According to a recent study from Northeastern University, the streets of San Francisco are congested with more than 10,000 vehicles for hire on average. During a holiday like Halloween, that number is considerably higher. But only taxicabs are required to follow rules and regulations. Everyone else is free to play make-believe all they want.
It doesn’t even matter if the portrayal is convincing. The general population just wants the cheapest and most convenient ride available. Who provides the actual service, whether they’re knockoffs or the real McCoy, is completely irrelevant.
Wheels in the Head: Ridesharing as Monitored Performance
Ridesharing services offer on-demand rides much like taxicabs, but distinguish themselves from cabs by emphasizing the friendly, social aspect of the in-car interaction. Crucial to the ability of these companies to distinguish themselves from cabs has been the insertion of smartphones as “social interfaces” between drivers and passengers, restructuring social interaction through an allegorithm the productive co-deployment of a socially relevant allegorical script and a software-mediated algorithm). Much of the affective labor of ridesharing drivers consists in maintaining this affective framing and internalizing the logic by which their performances are monitored. In this article the writings of three ridesharing drivers will be drawn on to illustrate the ways drivers develop and evaluate their own performances as ridesharing drivers.
This scholarly article in Surveillance and Society (available as a free PDF) by Donald Nathan Anderson explores the “social interface” as part of driving for Uber and Lyft, and how the companies utilize algorithms to remotely monitor – and ultimately control – the behaviors of drivers and passengers.
Due to an oversaturated market, drivers need to work long hours to make decent money. So instead of making the long commute back home, only to turn right back around, they sleep in their cars.
One morning, around 4 a.m., I’d just dropped a fare at Geary and Webster when I happened upon this scene. The Safeway parking lot was full of Uber/Lyft vehicles, many of which had sunshades or towels covering the windows.
I’ve seen this situation elsewhere, in other Safeway parking lots, as well at the rest area on 280, just outside the city. It seems that wherever there’s a place to park, there’s a place to sleep.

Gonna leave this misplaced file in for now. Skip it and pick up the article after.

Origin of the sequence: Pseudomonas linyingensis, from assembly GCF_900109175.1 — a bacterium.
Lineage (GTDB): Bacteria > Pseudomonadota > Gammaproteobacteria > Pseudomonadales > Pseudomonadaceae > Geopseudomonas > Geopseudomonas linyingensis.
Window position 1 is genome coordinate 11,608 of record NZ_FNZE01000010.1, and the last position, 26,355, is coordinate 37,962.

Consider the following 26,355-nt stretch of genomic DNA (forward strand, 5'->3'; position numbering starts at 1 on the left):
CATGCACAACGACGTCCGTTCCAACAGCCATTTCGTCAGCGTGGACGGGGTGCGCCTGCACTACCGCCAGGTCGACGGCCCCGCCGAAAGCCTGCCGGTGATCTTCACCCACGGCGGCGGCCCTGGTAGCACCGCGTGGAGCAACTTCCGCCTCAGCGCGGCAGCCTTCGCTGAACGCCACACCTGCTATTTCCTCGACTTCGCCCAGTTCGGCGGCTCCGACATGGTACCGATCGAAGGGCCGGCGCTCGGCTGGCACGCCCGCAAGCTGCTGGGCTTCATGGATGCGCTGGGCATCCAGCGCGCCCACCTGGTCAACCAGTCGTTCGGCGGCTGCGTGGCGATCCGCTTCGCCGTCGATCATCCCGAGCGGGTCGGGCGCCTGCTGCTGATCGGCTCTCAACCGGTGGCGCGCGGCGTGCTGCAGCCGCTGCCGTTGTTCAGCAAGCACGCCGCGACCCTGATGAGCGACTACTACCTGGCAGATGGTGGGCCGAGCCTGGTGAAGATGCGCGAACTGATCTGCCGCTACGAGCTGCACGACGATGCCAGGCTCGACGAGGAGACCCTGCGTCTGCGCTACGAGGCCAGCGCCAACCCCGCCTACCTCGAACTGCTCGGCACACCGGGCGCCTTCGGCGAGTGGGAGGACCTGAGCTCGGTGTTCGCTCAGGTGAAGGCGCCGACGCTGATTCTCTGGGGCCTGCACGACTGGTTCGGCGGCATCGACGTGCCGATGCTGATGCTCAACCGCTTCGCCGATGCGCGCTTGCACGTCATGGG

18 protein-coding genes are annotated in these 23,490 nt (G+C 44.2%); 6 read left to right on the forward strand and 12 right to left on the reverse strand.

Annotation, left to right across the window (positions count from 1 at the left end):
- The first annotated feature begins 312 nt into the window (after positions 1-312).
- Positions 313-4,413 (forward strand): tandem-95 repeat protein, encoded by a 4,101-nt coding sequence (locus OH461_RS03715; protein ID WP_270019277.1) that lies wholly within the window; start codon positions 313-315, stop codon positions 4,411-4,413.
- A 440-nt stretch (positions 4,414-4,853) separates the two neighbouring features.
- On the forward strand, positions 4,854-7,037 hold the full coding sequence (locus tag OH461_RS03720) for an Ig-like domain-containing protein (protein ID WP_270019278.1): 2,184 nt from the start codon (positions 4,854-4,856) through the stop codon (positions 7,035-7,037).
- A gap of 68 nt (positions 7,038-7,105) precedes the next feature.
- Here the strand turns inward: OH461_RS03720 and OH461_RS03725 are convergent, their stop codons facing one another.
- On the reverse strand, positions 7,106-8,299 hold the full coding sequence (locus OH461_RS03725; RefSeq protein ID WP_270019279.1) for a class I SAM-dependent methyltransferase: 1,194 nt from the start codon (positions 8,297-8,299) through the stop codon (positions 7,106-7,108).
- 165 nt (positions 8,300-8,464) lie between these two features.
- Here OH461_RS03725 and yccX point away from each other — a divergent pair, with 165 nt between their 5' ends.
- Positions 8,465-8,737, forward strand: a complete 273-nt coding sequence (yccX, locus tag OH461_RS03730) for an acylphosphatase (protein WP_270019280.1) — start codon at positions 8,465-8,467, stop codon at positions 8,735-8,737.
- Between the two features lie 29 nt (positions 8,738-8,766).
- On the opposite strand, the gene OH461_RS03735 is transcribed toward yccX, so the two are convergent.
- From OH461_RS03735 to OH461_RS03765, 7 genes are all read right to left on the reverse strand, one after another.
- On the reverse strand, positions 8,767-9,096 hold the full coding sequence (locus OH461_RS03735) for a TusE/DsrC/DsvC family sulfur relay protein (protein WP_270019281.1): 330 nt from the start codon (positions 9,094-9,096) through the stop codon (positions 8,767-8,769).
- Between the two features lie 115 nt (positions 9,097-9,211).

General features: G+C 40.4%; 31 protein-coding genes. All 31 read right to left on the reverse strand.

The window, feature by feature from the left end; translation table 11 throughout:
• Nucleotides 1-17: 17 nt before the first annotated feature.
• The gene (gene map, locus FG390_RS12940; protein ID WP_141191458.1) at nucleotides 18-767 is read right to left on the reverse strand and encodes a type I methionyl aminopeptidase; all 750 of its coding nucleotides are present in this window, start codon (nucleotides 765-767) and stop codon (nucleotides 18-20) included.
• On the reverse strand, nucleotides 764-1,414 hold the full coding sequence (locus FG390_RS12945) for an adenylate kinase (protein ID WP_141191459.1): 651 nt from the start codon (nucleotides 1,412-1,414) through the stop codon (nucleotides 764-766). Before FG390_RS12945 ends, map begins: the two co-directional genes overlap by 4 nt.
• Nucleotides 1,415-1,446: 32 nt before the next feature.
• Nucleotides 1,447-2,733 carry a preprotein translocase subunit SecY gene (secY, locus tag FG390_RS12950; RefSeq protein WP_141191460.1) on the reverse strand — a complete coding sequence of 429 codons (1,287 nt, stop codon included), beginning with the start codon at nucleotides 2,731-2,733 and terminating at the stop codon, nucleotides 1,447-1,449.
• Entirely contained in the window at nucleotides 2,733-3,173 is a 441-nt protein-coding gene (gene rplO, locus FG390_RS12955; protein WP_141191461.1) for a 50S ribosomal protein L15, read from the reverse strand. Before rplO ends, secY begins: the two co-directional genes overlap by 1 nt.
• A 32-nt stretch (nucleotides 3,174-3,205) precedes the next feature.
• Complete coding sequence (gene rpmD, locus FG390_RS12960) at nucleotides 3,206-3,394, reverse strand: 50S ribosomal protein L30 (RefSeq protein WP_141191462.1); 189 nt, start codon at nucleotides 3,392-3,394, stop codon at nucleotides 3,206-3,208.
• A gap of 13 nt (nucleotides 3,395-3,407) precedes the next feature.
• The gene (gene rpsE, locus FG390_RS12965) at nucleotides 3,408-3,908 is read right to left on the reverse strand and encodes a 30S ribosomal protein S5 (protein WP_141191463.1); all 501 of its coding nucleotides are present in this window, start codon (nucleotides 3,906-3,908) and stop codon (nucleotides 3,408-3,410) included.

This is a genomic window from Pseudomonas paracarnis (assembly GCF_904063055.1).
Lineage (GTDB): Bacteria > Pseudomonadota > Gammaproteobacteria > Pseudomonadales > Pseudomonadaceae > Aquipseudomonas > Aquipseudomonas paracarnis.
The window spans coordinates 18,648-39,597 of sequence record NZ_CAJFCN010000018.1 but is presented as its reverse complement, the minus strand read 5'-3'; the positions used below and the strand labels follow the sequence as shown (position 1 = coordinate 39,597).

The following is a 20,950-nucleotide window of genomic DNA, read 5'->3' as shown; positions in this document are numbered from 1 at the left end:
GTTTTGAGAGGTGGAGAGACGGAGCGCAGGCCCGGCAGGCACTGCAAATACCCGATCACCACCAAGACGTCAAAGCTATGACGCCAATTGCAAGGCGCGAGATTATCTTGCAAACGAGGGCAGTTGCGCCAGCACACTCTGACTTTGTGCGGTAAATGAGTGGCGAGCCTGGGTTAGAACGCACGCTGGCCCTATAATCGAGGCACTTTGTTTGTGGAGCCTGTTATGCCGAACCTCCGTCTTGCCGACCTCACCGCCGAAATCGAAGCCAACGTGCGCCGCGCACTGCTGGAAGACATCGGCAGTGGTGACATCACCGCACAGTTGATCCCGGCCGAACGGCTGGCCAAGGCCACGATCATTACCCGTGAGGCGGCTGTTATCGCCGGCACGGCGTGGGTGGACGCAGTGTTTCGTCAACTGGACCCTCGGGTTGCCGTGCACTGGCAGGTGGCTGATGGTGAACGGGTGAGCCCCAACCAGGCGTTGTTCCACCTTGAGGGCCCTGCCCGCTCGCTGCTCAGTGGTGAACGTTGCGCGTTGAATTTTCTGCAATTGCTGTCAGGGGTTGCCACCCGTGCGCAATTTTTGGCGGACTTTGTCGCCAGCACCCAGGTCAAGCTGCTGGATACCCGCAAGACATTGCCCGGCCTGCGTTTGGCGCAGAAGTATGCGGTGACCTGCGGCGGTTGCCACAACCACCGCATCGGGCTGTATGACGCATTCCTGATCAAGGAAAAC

This was a very interesting project I participated in with a few other cab drivers. The idea, as conceived by creator Lexa Walsh, was to have people from diverging points of view get together over tea and hors d’oeuvres and talk things through.
The project gathers artists, writers, tech workers, “sharing economy” laborers (Uber and Lyft drivers, AirBnB hosts) and their critics (taxi drivers, tenants rights activists) together in a hospitable environment so each may share their positions in a safe yet open and critical dialogue. Each position will be respectfully held in the space.
Besides taxi drivers, there were supposed to be a few Uber/Lyft drivers, but she wasn’t able to find any willing to participate. So we sat around the table, drinking tea and talking about the problems we face because of the onslaught of unregulated/untrained drivers.
Some of the quotes were commemorated on plates that hung in the backroom gallery at Adobe after the talks.
Remember when UberX and Lyft were referred to as peer-to-peer transportation? Or what about Lyft’s former motto: “your friend with a car?”
When I first started driving for Lyft in February of 2014, it was all about pink mustaches and fistbumps. That’s long gone. Now it’s “rides in minutes.” Although they still refer to their drivers as being part of a community, we know that’s bullshit. Lyft has grown up. It’s no longer about competing with Uber and taxis, but also the bus, with their discounted LyftLine service.